Before that conclusion come innumerable rich observations and details. To describe Duneier as obsessed would be an understatement: He spent several years reporting and writing a publication-ready book based on Mr. Hasan, then decided, with Mr. Hasan's urging, that he needed to look at the wider network of vendors on the street, scrapped the original book, went back to the street, worked for magazine vendors, and wrote something new.
He has a relentlessly curious mind--not to mention far better fact-checking skills than most journalists--and, accordingly, Sidewalk ranges far, and rewardingly, from Sixth Avenue, where the men are concentrated.
Duneier tracks down the city councilman who, almost on a fluke, sponsored an ordinance allowing the sale of written material on the streets of New York, which became the men's livelihood. (That same councilman later becomes a lobbyist for business interests and helps pass a law that cuts the space allowed for vending in half, leading to all sorts of fights on the street.) Curious about how the men learned about the ordinance, Duneier discovers that it was the policemen who enforce the law on the streets who passed on--sometimes in garbled form--information about what was now legal and why. He travels to Penn Station, the former habitat for many of the men, to explore how they were literally squeezed out by architectural modifications that deliberately eliminated the spaces where they had gathered.
But mostly, he spends time with the men, observing, interviewing, tape recording, having them tape each other. The book, as a result, often feels like a documentary. The men argue over space, instruct each other on what prices to demand, haggle with customers, harass women, and the like.
Duneier tries to understand why some of the men persist in behaviors, despite the efforts of both society at large and their fellow vendors to reform them. He makes a powerful case that antisocial behavior is often a reaction to a lack of sociability on the part of local businesses and residents.
Consider, for example, the way many of the men pee in the street, in courtyards of buildings, even in cups that they store on a tree. The men do so because they believe that they are not welcome in local restaurants; and public bathrooms are located at such a distance that, to use them, the men must leave their goods untended on the street, where they are likely to be confiscated by the police.
Duneier describes a white Vermont family that comes each year to sell Christmas trees in the Village. They have been embraced by local residents and businesses, given keys to their apartments, invited in to shower, and so on--generosities that have never been extended to the vendors. The difference is not exclusively race, Duneier notes, but that is certainly part of it. Whatever the reasons, the result is that the family members do not have to relieve themselves in cups or on the street. Duneier also aptly points out the usual double standards: A homeless black man peeing on the street is a transgressor; a drunk upper class white man who does so is drunk, and thus forgiven.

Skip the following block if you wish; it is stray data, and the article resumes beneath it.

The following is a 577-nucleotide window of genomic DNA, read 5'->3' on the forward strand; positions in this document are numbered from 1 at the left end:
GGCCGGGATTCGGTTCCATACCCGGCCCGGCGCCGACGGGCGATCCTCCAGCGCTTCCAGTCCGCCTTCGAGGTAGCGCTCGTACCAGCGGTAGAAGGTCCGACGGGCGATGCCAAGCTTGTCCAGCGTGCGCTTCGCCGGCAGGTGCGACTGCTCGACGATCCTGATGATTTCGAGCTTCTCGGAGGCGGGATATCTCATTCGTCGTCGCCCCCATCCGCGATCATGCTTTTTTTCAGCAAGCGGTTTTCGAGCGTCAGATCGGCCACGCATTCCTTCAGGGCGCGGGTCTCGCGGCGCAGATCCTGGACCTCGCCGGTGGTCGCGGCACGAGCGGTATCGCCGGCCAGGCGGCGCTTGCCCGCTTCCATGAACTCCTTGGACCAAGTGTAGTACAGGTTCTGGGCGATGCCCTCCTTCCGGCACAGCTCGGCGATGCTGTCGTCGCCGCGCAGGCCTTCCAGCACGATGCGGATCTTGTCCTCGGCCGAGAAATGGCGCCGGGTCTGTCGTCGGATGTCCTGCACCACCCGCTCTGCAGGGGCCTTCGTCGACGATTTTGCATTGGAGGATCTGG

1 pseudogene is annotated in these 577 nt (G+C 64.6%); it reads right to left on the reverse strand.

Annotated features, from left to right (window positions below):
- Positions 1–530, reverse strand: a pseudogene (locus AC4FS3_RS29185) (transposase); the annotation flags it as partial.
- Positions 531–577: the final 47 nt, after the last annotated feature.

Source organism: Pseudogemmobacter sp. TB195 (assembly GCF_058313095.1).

The term "humanize" is overused, but it is worth using here only because of the way Duneier accomplishes it--not only by making invisible lives visible, but also by showing the commonalities between these men and those with less pigmentation and more money. Their haggling over prices, for example, is as much about the preservation of "respect"--feeling that no one "got over" on them--as about the money. No different, it seems, from many businessmen.
The only criticism of Duneier is, perhaps, an excess of idealism, or liberalism; in his hope that local residents and businesspeople can somehow overlook the behaviors they do not like in order to focus on the fact that the men are working. Duneier is too optimistic and he may also be asking too much of the neighborhood. For example, shouldn't a woman feel she can walk down the street of her neighborhood and not be harassed?
Still, that is only a small quibble with a remarkable book that brings urban life, and the hidden webs that give structure to it, into focus. These men may be perceived as the weakest among us, but if Sidewalk is any indication, their resilience, and spirit, is more powerful than the drive to eliminate them from view.
AMY WALDMAN is a reporter The New York Times.
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|Article Type:||Book Review|
|Date:||Apr 1, 2000|